review: ‘Under Different Stars’ (Kricket #1) by Amy A. Bartol

5 stars

First things first, how gorgeous is that cover? Absolutely breathtaking. Now i’ve got that serious comment out of the way, let me get on and tell you how awesome this book was.

This is the book that I wish I had found after finishing my beloved Mortal Instruments series. It’s the only book I’ve read that has filled the void left by my precious Shadowhunters. In fact, Trey and his crew really reminded me of a team of Shadowhunters at times. Even though they’re more military and you know, built like tanks. I’ve not managed to find any young adult reads that have me invested in its world and characters as much as this book has managed to do so quickly. Kricket and Trey might be my new Clary and Jace. Powerful stuff guys.

Under Different Stars is a great example of a young adult read that manages to ace it on romance, be packed to the brim full of action, have a kick ass female protagonist, and all against a vivid science fiction fueled backdrop. I barely even got annoyed with any of the characters, and the only time I could have possibly rolled my eyes was during the typical ‘I’m-really-into-you-but-can’t-possibly-be-straight-and-direct-with-it-because-fate’ moments between Trey and Kricket towards the end. I’m resigned to the fact I’m going to get this in most teen romances. I’m coming to terms with it.

The new world that the author has built, called Ethar (btw, I see what you did there!), was so beautifully crafted and described in such vivid detail that I could picture it with ease and awe in my head. I loved the idea of the different houses or clans being at war, and the fact that physical attributes are how you could tell them apart. Alameeda with their blonde hair and cerulean eyes, Rafe with their dark hair and striking purple eyes. Even the landscapes for each territory seemed specifically designed to fit in with the general aesthetic. All the men are hunky and all the women are stupidly beautiful, obviously, but I still enjoyed this aspect. Also, everything was so much cooler on Ethar. They’ve got an instant mall where you can just digitally scroll through clothes, chose them, and they appear. Check this out – an automatic makeup device that looks like binoculars, you just stick it by your eyes, and boom. I need these things in my life. Someone make it happen.

It I had to complain about anything, I could probably find it in me to moan that there weren’t enough female characters. Having said that, towards then end we are introduced to liaison Aella, which was a nice feminine energy added to the otherwise skewed masculine dynamic. I feel up until this point though the all male cast was partially necessary and on purpose, being surrounded by very ‘manly’ men was a device to distance Kricket further from her unfamiliar surroundings. She’s meant to be sticking out like a sore thumb. Let’s be honest though, I am picking at straws here, it’s still getting 5 stars damn it!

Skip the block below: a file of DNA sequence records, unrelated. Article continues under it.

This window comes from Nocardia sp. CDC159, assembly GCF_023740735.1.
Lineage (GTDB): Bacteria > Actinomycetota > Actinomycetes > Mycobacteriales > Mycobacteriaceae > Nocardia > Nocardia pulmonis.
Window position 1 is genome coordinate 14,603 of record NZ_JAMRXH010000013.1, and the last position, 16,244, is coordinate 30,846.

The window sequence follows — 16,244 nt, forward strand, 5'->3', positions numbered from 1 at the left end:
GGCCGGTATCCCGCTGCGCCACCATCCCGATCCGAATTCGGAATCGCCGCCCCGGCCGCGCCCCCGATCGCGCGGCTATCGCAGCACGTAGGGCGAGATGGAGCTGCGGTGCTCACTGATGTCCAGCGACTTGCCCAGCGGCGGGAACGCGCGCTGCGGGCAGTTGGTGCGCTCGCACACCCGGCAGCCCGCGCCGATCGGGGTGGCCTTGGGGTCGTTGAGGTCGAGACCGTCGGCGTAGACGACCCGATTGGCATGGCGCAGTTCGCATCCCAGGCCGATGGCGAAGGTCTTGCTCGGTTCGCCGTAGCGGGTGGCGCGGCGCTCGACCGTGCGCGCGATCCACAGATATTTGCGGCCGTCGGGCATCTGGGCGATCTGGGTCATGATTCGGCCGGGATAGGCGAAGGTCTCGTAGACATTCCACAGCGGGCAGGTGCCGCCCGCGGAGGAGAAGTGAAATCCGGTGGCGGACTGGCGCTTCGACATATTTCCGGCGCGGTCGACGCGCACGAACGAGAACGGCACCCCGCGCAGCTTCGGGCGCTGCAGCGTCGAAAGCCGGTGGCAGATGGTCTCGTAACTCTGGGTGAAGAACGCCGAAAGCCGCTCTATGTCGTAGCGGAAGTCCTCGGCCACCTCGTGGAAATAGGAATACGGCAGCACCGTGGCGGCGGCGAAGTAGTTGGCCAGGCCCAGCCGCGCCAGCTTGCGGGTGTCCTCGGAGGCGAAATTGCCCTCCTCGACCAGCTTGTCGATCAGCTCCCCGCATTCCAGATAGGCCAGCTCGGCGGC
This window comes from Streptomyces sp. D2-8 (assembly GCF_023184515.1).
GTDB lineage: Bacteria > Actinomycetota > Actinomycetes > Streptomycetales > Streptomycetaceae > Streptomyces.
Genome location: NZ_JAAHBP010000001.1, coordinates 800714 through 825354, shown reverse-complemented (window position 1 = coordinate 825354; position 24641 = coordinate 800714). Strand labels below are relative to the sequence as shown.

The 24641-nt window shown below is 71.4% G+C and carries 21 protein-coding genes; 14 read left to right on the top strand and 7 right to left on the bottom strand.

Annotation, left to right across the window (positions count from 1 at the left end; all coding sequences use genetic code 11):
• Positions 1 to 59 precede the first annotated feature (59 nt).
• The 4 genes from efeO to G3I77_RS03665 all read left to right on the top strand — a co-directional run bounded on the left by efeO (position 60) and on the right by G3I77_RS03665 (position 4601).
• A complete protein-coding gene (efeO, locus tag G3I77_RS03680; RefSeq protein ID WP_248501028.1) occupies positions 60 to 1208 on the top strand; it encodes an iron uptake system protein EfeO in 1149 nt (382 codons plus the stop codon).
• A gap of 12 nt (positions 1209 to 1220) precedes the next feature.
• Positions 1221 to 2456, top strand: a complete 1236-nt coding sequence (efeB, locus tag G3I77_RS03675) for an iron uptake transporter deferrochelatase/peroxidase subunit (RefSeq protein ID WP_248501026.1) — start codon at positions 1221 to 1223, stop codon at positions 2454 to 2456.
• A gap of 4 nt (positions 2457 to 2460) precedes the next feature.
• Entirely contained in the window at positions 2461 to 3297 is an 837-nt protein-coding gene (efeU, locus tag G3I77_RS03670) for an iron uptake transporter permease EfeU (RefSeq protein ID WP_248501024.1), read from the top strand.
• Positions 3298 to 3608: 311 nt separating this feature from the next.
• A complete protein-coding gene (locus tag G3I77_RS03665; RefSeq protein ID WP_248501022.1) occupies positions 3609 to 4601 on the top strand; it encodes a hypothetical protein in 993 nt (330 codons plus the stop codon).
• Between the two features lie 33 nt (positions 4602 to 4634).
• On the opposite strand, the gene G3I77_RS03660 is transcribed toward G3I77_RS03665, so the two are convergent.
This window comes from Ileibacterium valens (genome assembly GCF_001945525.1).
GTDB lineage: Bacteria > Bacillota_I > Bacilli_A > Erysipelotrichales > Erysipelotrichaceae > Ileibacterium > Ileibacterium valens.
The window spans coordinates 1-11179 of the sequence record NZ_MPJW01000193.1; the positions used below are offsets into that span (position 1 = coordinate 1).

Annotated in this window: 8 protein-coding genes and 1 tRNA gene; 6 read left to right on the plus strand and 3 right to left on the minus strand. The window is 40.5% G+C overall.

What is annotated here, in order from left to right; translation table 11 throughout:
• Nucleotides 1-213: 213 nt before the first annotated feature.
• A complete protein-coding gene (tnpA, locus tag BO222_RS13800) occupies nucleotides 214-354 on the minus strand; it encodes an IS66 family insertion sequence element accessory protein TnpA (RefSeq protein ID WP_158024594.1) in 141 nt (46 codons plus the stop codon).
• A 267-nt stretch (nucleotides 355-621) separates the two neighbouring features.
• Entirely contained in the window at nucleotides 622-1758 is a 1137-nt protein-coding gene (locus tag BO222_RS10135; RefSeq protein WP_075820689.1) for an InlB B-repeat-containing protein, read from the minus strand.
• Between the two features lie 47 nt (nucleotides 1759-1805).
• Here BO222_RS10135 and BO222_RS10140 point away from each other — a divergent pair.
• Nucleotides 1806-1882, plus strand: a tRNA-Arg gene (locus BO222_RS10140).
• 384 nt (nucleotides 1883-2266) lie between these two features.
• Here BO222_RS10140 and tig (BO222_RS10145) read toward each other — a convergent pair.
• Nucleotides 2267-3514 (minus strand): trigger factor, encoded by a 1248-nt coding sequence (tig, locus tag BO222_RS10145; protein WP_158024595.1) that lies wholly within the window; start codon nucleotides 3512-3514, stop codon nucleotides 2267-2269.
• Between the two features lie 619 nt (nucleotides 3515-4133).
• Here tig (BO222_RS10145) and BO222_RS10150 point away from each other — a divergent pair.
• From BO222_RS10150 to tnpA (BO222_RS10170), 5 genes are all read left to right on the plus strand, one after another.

Surprisingly, there was a lot of humour in this book, I found myself actually giggling during some really amusing moments. I greatly enjoyed the use of certain Etharian words, such as ‘nim’ and ‘knob knockers’ for insults, ‘polar’ for sexy. A lot of their dialogue is lost in translation for Kricket at first and this was fun to witness. There’s a lot of banter between Trey and his crew (not so much Trey actually, *much intense, sexy and serious*, he was very much their leader. Or overprotective dad figure), and I was quite fond of the scenes where there’s a team effort and you see their dynamics at work.

Kricket was a solid, likeable, strong female lead. She was always sticking up for herself, didn’t show any regard for what the male character’s thought was correct or appropriate for her. Managing to stay focused, optimistic and poised in most cases despite her being thrown into a completely different world in amongst new people, their strange ways and old-fashioned customs. Full of power, intelligence and ability in her own right. She’s a firecracker. No wonder pretty much all the men in the book are practically falling at her feet.

This book was packed full of action throughout. Giving chase, fight scenes, mystical creatures proving to be problematic… It’s got it all. I liked all the characters, all of them had their own unique personalities and by the end you could tell a character simply from their choice of words in a sentence. I love it when characters have strong autonomy. I’m super excited for the next book, which I can get my hands on next month! All this from a book I just happened upon during a trial of kindle unlimited. Must be fate. I’m pretty stoked at this find.

Thanks for reading!

sign off heartJess

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3 thoughts on “review: ‘Under Different Stars’ (Kricket #1) by Amy A. Bartol

  1. Pingback: review: ‘Sea of Stars’ (Kricket #2) by Amy A. Bartol | an introverts adventures in reading

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